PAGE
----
They called it the ball of the century. Wrist snapping as the ball tore from the young leg-spinner's hand, it swerved improbably through the air. Twisting away to Mike Gatting's leg-side, the bemused England veteran instinctively thrust out his left lag and jabbed the bat against it to create what should have been an impervious shield between man and wicket. But as the ball pitched up from the rough it spun back implausibly, miraculously, wide of man, bat and pad,thundering into off stump. Pandemonium.
It was the first Test of the 1993 Ashes series at Old Trafford. And the first ball bowled against England by a cocky 23 year-old with look-at-me hair and pie-in-me paunch. Shane Warne had arrived.
Fast forward 12 years. They called it the greatest ever series. Warne, by then the finest spinner the world had ever known, had privately decided this would be his Test swansong: to reclaim the famous Urn on English soil, conjuring victory through an almost superhuman force of will and talent, capping off a glittering career of personal achievement and ruthless international dominance.
But on the final day of the final Test at the Oval, one man above all others refused to play to the script. And having been clumsily dropped, with savage irony, by Warne himself at slip on 15, Kevin Pietersen produced one of the great innings, a knock of breathtaking audacity, defiance, skill and aggression against unbelievable pressure, to drive England on to an unforgettable victory.
For cricket lovers, there's nothing like a Test match. And on the international stage, there's nothing quite like the Ashes. Making a cricket game is one thing; creating one that captures the unique emotions of this rivalry is quite another. That's the starting point for Ashes Cricket 2009, the latest cricket game from Codemasters, whose last effort in 2007 featured Brian Lara's mug on the box.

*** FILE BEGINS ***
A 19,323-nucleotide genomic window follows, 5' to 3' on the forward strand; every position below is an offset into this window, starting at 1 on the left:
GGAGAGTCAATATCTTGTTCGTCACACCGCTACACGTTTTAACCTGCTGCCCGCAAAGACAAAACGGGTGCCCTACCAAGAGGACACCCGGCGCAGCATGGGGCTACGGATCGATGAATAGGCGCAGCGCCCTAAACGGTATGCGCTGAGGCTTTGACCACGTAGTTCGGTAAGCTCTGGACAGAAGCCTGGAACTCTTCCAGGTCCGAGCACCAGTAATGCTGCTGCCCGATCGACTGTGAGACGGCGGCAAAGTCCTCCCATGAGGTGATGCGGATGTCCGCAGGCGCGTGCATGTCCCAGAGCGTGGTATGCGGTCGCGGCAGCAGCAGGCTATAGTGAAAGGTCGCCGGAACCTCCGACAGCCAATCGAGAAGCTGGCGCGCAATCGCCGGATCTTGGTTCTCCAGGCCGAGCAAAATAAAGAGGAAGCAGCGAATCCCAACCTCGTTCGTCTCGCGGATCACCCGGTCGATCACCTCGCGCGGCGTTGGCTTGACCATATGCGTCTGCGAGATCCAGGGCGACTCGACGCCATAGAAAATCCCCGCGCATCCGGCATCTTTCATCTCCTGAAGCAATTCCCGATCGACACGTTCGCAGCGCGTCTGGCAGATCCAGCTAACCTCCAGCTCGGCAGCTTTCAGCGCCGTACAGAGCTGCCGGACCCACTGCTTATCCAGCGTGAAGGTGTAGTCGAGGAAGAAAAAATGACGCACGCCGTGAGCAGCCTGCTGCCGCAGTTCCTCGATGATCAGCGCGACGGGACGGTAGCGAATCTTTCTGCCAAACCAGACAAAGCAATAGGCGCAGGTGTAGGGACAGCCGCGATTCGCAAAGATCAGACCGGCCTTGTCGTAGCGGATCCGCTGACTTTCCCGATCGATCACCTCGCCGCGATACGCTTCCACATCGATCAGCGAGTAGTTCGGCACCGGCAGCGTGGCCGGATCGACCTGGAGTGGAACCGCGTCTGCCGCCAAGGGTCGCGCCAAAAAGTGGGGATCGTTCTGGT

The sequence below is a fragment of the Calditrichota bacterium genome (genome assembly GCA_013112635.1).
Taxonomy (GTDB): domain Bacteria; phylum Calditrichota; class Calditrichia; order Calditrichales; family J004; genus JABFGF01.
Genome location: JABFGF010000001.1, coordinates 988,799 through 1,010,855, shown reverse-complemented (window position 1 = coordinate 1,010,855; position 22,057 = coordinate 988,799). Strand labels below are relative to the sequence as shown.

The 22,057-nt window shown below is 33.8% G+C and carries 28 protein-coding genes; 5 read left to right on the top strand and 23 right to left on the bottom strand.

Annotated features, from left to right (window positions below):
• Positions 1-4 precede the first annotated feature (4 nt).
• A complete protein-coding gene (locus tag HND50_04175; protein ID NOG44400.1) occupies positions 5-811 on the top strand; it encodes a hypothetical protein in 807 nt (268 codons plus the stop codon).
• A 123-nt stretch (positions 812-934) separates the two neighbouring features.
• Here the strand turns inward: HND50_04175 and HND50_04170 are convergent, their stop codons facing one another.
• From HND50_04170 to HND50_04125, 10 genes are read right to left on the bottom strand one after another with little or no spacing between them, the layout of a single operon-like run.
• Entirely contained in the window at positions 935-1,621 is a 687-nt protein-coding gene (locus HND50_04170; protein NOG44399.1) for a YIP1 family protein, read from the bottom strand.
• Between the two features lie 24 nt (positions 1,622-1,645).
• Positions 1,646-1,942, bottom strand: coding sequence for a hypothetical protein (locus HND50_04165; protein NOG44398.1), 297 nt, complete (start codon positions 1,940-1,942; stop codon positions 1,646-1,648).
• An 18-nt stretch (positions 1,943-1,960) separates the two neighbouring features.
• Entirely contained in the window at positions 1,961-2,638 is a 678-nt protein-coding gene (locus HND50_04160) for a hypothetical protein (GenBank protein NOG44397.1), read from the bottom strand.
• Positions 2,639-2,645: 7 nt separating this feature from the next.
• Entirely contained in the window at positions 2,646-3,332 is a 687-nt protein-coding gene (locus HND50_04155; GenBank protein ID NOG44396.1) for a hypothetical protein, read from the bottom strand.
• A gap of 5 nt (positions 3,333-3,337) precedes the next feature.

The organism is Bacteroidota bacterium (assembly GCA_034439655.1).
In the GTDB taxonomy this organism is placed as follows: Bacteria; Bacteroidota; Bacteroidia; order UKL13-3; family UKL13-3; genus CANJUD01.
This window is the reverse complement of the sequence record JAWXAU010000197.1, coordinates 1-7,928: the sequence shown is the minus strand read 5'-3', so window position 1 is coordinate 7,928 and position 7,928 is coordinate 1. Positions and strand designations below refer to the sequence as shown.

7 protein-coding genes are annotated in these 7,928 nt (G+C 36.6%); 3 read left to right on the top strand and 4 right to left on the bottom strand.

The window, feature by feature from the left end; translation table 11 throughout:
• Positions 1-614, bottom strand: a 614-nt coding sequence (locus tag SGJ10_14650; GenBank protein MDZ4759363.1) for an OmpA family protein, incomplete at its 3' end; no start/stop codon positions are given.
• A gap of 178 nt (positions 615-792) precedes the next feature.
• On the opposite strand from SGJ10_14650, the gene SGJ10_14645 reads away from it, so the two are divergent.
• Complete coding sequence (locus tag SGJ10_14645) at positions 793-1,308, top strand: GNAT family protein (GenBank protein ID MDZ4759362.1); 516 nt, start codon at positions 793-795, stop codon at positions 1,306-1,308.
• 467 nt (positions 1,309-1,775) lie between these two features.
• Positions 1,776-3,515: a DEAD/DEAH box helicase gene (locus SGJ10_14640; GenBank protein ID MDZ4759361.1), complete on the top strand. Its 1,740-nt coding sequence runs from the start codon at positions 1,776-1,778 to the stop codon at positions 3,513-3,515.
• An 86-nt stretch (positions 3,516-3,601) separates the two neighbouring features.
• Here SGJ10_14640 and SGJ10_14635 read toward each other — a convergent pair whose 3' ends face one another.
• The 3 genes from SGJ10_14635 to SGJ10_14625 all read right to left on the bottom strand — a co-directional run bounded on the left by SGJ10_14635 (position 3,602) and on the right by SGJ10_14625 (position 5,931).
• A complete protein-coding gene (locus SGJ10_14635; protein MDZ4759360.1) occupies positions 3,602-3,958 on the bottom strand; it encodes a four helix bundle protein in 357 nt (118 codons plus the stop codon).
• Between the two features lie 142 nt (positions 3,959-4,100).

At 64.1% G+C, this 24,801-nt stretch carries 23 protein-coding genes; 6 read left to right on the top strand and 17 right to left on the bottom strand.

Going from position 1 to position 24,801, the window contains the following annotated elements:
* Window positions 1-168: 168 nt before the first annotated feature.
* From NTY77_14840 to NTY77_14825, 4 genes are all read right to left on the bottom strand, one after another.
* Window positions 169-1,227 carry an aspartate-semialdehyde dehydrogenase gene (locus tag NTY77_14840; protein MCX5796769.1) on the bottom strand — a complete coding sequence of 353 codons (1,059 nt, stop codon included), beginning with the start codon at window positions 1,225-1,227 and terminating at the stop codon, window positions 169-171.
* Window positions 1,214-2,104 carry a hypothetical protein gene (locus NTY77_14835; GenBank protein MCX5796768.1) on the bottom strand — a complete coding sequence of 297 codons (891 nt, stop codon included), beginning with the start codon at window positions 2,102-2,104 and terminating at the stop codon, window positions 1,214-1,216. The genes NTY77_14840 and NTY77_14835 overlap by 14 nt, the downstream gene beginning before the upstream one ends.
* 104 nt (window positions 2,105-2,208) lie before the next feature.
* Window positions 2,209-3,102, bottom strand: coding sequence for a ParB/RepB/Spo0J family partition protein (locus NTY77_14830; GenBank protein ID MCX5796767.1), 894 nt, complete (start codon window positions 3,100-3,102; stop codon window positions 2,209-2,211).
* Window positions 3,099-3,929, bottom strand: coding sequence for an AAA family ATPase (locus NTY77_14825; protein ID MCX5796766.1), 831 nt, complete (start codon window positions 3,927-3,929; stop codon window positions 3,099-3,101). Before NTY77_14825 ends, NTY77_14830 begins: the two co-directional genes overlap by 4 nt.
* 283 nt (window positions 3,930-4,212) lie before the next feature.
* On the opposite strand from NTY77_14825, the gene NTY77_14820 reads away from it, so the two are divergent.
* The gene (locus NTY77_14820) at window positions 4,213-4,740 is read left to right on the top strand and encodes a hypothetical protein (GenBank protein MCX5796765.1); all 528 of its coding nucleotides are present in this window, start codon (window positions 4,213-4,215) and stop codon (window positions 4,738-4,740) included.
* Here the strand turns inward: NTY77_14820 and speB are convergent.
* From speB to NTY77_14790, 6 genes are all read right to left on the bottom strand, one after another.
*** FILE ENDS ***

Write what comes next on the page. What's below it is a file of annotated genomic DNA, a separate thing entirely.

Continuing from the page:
But last time we checked, Lara wasn't a bowler hat-wearing lager lout or a kangaroo-riding Neighbours extra, so his services have been dispensed with, Codies has snapped up the official nPower Ashes licence, and Pietersen and Warne have been called to the promotional crease.
Superstars that they are, both players achieved arguably their greatest feats against each other. Speaking at the Oval the day before pulling out of the current series with a knackered ankle (not my fault, guv), KP tells me of "the hatred the English team faces in Australia"; Warne, meanwhile, recounts with understandable relish the 5-0 humiliation administered to England when they returned to Oz in 06/07. He got his swansong in the end.
We'll be bringing you our exclusive interviews with KP and Warney on the game, the Ashes and each other next week via the magic of Eurogamer TV. But in the meantime, I've been spending some time in the nets with the game.
On PC, PS3 and Xbox 360, Ashes 2009 is developed by Aussie outfit Transmission Games. Superficially, it's clearly familiar if you played the last Lara title. This ain't no wheel reinvention; the differences are in the detail.
Boot up the game and the first thing to do is choose your nationality - out of 12 cricketing nations - which themes game menus accordingly. The game offers up all major forms of cricket - test, one day and 20 overs - but the Ashes is the only fully licensed competition to feature.
An extensive training mode, Legends Coaching, is the essential first port of call. Split fairly obviously between batting, bowling and fielding, at basic and advanced levels, Warney and Ian 'Beefy' Botham lend their voices and expertise here not only to talk through the controls but also offer an explanation of different batting and bowling styles, how they work, and when they should be employed.
For batting, Defence, Attack and Loft shots are mapped to X, A and B respectively on 360. You can also elect to play off the front or back foot via LB or LT. Running between wickets is manually triggered with Y and can be queued with multiple presses. A diagram in the bottom corner shows the position of the batsmen while the main camera focuses on the ball.
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